NEW DELHI (AP) -- India's ruling Congress party, which has been battered by corruption scandals, won a much-needed victory Wednesday in an election in a key southern state.
The party wrested power from the Hindu nationalist Bharatiya Janata Party in Karnataka. The voting was watched as a possible bellwether for next year's national elections.
The election commission said the Congress party had achieved a majority with 118 seats and was leading in three other of the state's 224 constituencies as of Wednesday evening. The BJP had won or was leading in only 40 constituencies, with the rest going to other parties.
Prime Minister Manmohan Singh hailed his party's victory but acknowledged that corruption was an important issue. "We must sit together and find a solution," the Press Trust of India news agency quoted him as saying.
Salman Khurshid, a top Congress leader and India's external affairs minister, said the outcome "has given us a great shot in the arm."
Karnataka's capital, Bangalore, is the country's information technology hub.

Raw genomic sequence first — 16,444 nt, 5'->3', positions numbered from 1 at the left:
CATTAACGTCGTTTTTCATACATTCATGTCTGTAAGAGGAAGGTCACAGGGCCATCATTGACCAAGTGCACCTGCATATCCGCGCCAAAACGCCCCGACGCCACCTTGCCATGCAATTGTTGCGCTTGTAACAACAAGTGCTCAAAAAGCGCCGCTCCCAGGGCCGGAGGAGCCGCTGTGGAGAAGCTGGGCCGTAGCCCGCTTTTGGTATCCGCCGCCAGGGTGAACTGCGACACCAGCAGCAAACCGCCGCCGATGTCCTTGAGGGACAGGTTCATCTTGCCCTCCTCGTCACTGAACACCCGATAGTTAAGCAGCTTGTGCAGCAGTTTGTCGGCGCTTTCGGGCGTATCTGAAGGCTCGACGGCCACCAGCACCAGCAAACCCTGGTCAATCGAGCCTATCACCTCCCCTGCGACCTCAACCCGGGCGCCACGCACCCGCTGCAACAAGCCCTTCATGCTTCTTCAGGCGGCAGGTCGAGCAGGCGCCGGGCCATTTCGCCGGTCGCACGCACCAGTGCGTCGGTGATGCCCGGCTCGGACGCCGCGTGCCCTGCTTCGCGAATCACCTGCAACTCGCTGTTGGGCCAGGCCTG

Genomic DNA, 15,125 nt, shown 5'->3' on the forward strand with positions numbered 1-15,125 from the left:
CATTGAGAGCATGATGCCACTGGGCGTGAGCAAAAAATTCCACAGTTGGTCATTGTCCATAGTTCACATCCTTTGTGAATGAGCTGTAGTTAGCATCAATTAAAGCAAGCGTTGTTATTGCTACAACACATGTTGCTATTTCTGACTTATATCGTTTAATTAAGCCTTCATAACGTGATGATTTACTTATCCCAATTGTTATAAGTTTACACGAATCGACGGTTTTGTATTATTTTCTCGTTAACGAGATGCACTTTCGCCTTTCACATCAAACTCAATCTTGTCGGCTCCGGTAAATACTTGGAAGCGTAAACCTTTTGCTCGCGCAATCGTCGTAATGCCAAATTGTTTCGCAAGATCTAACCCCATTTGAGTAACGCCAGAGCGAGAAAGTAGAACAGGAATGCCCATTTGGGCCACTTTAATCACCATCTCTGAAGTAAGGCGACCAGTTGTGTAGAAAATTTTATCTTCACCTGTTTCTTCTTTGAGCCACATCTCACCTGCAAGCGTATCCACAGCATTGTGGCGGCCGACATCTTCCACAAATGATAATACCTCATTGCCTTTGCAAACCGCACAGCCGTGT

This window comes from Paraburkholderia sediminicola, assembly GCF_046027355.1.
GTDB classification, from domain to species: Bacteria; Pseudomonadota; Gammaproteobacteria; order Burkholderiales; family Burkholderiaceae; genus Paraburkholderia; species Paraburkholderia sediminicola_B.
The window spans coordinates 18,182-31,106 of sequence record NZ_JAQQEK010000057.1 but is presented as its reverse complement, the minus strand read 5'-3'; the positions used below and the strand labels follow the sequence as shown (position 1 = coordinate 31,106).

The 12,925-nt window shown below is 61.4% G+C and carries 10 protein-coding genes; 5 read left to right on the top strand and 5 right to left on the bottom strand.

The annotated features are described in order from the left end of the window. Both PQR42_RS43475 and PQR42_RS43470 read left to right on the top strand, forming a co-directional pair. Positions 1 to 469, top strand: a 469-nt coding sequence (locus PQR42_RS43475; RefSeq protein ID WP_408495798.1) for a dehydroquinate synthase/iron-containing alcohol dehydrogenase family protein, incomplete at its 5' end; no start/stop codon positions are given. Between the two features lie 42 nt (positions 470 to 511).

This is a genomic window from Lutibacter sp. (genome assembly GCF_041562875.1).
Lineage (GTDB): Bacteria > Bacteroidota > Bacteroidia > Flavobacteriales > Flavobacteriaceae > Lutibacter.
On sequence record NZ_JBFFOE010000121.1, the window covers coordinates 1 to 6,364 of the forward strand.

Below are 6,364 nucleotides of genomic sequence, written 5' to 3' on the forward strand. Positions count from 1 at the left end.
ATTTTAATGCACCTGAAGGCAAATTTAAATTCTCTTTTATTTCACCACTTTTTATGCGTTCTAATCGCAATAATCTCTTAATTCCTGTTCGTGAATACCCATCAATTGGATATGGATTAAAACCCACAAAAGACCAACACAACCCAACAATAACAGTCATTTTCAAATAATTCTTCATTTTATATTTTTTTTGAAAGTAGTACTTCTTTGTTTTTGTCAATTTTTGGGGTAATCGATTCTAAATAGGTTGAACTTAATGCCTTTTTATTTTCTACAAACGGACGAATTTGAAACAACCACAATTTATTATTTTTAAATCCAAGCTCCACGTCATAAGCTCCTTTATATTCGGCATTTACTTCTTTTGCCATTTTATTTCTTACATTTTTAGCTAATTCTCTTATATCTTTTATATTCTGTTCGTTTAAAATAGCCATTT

Chandan Mitra, a BJP lawmaker, said Karnataka voters had punished his party for its poor governance in the state. However, he warned Congress that it would badly lose next year's national elections because "it is sitting on a corruption keg."
Several top Congress officials are facing corruption allegations stemming from scandals over the hosting of the 2010 Commonwealth Games, the irregular sale of cellphone spectrum and the allocation of coal fields that auditors said cost the country billions of dollars.
The BJP in Karnataka had scandals of its own. Although the party came to power in the state only five years ago, its lawmakers quickly became embroiled in an alleged multibillion-dollar scam involving the granting of illegal mining contracts. The lawmakers, along with hundreds of government officials, are being prosecuted on bribery charges.
The defeat of the BJP in Karnataka deprived India's main opposition party of its only stronghold in southern India, but analysts said the Congress victory was based not on its strength, but on the weakness of its opponents.
"The Congress party benefited through default," said Vinod Mehta, a political analyst.
The BJP's vote share was also reduced by a split in the state party, said Rajiv Pratap Rudy, a BJP spokesman.
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